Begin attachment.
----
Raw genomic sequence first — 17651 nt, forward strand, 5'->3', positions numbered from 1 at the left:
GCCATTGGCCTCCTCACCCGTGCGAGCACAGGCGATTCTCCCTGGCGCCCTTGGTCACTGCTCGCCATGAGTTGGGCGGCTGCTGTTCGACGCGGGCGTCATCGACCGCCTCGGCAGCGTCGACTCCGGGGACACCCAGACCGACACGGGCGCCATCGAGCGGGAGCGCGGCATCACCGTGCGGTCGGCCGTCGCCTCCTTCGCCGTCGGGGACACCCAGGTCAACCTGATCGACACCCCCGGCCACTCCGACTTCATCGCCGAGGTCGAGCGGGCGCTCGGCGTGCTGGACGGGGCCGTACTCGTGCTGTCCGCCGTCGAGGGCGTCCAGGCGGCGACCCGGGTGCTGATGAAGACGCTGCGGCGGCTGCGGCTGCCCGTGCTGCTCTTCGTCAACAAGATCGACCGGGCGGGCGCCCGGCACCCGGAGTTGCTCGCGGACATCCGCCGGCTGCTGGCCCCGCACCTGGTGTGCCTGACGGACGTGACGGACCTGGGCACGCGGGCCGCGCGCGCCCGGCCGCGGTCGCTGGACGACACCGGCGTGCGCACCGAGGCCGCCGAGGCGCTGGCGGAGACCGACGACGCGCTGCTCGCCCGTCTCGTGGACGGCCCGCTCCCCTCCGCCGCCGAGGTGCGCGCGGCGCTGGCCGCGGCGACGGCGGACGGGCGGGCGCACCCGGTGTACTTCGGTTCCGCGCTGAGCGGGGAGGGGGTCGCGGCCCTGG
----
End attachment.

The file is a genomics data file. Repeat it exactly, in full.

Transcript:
Raw genomic sequence first — 17651 nt, forward strand, 5'->3', positions numbered from 1 at the left:
GCCATTGGCCTCCTCACCCGTGCGAGCACAGGCGATTCTCCCTGGCGCCCTTGGTCACTGCTCGCCATGAGTTGGGCGGCTGCTGTTCGACGCGGGCGTCATCGACCGCCTCGGCAGCGTCGACTCCGGGGACACCCAGACCGACACGGGCGCCATCGAGCGGGAGCGCGGCATCACCGTGCGGTCGGCCGTCGCCTCCTTCGCCGTCGGGGACACCCAGGTCAACCTGATCGACACCCCCGGCCACTCCGACTTCATCGCCGAGGTCGAGCGGGCGCTCGGCGTGCTGGACGGGGCCGTACTCGTGCTGTCCGCCGTCGAGGGCGTCCAGGCGGCGACCCGGGTGCTGATGAAGACGCTGCGGCGGCTGCGGCTGCCCGTGCTGCTCTTCGTCAACAAGATCGACCGGGCGGGCGCCCGGCACCCGGAGTTGCTCGCGGACATCCGCCGGCTGCTGGCCCCGCACCTGGTGTGCCTGACGGACGTGACGGACCTGGGCACGCGGGCCGCGCGCGCCCGGCCGCGGTCGCTGGACGACACCGGCGTGCGCACCGAGGCCGCCGAGGCGCTGGCGGAGACCGACGACGCGCTGCTCGCCCGTCTCGTGGACGGCCCGCTCCCCTCCGCCGCCGAGGTGCGCGCGGCGCTGGCCGCGGCGACGGCGGACGGGCGGGCGCACCCGGTGTACTTCGGTTCCGCGCTGAGCGGGGAGGGGGTCGCGGCCCTGG